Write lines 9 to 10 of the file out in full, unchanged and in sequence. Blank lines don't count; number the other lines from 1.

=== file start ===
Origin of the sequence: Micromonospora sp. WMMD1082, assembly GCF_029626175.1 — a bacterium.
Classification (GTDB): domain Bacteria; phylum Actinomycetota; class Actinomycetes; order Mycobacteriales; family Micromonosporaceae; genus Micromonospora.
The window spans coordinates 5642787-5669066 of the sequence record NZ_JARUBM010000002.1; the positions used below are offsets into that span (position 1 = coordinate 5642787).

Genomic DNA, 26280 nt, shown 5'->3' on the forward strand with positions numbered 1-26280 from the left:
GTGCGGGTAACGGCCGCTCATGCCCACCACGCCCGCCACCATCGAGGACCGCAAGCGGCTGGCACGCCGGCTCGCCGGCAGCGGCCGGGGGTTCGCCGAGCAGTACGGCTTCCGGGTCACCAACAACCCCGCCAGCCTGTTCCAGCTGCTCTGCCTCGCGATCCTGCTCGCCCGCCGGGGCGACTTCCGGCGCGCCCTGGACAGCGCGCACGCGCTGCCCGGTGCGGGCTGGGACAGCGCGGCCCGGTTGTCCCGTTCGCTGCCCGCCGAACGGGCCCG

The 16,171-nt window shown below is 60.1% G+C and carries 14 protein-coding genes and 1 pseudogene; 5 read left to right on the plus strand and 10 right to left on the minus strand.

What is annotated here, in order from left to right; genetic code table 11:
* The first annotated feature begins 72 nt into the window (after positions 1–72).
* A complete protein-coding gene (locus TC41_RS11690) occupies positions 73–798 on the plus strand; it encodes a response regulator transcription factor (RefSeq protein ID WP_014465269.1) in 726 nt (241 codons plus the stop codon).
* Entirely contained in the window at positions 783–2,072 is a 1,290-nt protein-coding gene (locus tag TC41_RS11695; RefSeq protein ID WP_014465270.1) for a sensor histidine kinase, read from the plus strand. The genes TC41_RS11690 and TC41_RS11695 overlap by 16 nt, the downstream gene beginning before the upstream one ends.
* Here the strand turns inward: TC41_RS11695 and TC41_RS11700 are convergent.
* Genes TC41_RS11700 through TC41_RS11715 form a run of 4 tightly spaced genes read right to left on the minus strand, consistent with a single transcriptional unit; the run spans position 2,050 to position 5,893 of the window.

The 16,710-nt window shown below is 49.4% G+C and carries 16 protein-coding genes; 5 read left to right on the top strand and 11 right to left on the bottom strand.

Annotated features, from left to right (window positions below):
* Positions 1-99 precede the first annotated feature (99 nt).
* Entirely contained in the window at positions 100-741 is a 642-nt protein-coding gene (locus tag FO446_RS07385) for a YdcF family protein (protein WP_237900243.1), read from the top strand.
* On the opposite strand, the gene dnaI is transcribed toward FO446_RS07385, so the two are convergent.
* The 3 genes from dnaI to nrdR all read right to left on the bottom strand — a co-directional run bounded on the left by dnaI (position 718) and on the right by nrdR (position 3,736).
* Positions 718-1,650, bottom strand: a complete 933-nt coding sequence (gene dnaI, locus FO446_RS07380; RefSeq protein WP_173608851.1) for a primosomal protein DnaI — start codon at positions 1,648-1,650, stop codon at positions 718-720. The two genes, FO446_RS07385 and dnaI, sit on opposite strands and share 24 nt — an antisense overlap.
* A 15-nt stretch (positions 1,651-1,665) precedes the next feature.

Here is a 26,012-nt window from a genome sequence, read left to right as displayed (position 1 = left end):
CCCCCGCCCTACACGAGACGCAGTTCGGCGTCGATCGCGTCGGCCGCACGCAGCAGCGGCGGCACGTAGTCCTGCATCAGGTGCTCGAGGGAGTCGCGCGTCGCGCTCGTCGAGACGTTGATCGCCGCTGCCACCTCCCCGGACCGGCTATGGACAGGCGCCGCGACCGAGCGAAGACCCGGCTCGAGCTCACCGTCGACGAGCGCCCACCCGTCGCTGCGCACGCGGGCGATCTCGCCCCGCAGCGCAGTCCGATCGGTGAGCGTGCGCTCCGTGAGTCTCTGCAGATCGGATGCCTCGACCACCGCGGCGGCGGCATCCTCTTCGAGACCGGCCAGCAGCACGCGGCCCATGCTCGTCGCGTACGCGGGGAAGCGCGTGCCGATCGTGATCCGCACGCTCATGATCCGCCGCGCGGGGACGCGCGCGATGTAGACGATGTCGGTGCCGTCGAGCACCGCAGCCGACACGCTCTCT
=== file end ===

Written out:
* A complete protein-coding gene (locus TC41_RS11690) occupies positions 73–798 on the plus strand; it encodes a response regulator transcription factor (RefSeq protein ID WP_014465269.1) in 726 nt (241 codons plus the stop codon).
* Entirely contained in the window at positions 783–2,072 is a 1,290-nt protein-coding gene (locus tag TC41_RS11695; RefSeq protein ID WP_014465270.1) for a sensor histidine kinase, read from the plus strand. The genes TC41_RS11690 and TC41_RS11695 overlap by 16 nt, the downstream gene beginning before the upstream one ends.